Experimentally determined phase and melting relations of carbonate eclogite from 9 to 20 GPa

G.M. Yaxley1, E. Kiseeva1,2, K. Litasov2

1.Research School of Earth Sciences, The Australian National University 2. Earth and Planetary Material Physics Research Group, Tohoku University

There is now general acceptance that carbonate in altered oceanic basalt can survive subduction into the deeper mantle. Recently, a number of studies have used high-pressure experimental techniques to examine the petrological and melting behaviour of the high pressure forms of this subducted material, carbonate eclogite, up to 10 GPa.
       We now have preliminary results of an investigation from 9 – 20 GPa, of the phase and melting relations of a natural, carbonated (but anhydrous) average, altered MORB composition (GA1) to which 10 wt% calcite was added. GA1 contains 3.5 wt% Na2O and 0.4 wt% K2O. At 9 GPa, the sub-solidus assemblage was garnet + clinopyroxene (cpx) + rutile + magnesite. The solidus was located at ≈1200°C, and with increasing temperature a carbonatitic melt formed. At 13 GPa the subsolidus assemblage is garnet + cpx + stishovite + magnesite. The solidus is between 1200 and 1300°C and is again marked by the appearance of carbonatite melt. At 17 GPa the subsolidus assemblage is garnet + calcite + magnesite + K-hollandite + accessory stishovite, and again the solidus lies between 1200 and 1300°C. Cpx is absent at P≥17 GPa due to complete dissolution in garnet to form majoritic garnet. At 20 GPa, the experiments contain abundant majoritic garnet + Ca-rich carbonate + K-hollandite + Ca perovskite ± stishovite. The solidus lies between 1200 and 1300°C. Garnets crystallised at all pressures are sodium and phosphorous-rich, with Na content increasing systematically with pressure. Low pressure melts are generally low in Na/K, whereas high pressure melts have high Na/K values.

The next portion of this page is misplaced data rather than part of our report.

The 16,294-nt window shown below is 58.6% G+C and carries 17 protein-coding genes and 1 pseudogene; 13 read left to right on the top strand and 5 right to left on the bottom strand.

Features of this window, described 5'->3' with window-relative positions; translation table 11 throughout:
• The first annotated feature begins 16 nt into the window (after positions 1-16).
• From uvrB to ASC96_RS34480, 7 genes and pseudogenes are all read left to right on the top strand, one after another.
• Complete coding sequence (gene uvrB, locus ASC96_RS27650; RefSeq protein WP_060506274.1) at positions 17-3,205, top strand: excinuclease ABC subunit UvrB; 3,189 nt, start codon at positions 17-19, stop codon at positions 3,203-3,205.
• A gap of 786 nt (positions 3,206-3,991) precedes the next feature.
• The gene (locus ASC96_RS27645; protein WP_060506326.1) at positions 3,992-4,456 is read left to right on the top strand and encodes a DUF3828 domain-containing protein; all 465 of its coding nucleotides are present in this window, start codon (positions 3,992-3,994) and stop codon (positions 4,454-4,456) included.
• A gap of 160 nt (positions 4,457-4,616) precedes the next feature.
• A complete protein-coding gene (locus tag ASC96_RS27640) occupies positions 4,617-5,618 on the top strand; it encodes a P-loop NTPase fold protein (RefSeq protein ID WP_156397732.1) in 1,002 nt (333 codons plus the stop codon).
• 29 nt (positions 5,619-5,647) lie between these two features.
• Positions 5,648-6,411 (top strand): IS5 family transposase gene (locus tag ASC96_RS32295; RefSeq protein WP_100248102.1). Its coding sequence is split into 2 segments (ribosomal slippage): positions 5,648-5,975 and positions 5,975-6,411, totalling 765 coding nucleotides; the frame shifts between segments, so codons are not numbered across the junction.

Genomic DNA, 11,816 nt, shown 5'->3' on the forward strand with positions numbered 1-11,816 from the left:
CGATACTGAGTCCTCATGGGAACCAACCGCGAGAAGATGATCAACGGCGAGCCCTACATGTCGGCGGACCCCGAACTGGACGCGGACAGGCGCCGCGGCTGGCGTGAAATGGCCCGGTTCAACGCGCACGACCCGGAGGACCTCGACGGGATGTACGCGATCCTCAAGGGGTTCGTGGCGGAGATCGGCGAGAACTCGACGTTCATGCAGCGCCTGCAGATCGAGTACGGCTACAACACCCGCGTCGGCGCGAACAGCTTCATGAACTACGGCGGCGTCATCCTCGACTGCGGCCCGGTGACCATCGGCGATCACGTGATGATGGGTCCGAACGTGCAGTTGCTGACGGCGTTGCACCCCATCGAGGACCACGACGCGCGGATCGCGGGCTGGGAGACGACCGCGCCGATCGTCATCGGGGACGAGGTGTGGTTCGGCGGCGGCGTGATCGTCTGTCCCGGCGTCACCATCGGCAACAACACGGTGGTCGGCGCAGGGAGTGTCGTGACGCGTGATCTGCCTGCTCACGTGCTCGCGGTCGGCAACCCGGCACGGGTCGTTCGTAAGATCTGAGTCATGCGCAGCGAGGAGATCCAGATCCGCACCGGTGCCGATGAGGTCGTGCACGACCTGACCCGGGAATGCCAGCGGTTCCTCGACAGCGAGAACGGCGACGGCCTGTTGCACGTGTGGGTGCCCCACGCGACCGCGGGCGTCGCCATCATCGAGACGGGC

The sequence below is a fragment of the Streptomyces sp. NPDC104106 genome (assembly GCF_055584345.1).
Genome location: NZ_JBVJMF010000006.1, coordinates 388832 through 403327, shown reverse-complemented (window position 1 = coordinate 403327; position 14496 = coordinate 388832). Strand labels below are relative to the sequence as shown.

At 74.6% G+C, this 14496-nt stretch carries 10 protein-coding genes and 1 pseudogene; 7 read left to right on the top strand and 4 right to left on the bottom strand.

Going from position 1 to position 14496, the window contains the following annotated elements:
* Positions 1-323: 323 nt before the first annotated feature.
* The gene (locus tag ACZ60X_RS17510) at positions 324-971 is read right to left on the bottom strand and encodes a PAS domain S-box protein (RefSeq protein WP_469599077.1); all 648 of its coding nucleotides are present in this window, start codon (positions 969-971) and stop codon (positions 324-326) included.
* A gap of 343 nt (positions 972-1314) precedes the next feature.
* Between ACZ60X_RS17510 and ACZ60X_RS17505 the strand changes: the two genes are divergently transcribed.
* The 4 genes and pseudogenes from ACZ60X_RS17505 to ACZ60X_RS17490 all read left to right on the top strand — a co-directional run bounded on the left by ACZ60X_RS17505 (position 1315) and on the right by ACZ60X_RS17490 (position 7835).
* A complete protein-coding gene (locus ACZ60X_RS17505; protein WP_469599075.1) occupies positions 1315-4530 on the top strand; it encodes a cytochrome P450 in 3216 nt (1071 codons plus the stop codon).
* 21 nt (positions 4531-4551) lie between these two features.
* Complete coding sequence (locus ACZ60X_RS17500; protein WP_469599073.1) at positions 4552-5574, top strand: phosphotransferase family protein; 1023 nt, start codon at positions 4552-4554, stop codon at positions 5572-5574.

A striking feature of the new data is the relatively constant solidus temperature over a very large pressure interval. This may partly relate to changes in the relative incompatibility of Na2O and K2O with increasing pressure. For example, in the lower pressure runs, Na behaves compatibly due to the relative stability of the jadeite component in clinopyroxene. With increasing pressure progressive dissolution of clinopyroxene into majoritic garnet may lead to Na becoming incompatible and it may flux melting at a sodic carbonate solidus.
       Nevertheless, this solidus lies well above estimated subducted slab geotherms and well below the temperatures of estimated mantle adiabats. The depth at which deeply subducted, carbonate-bearing, average MORB begins to melt to yield carbonatitic liquids will therefore depend on the rate of subduction and the rate at which the relatively cold slab heats up conductively due to surrounding hotter ambient mantle. If carbonatitic partial melts of carbonate eclogite form and segregate from the slab material, they may metasomatise the surrounding peridotite mantle and may form sources suitable for yielding deeply derived, geochemically enriched magmas such as kimberlites and related rocks.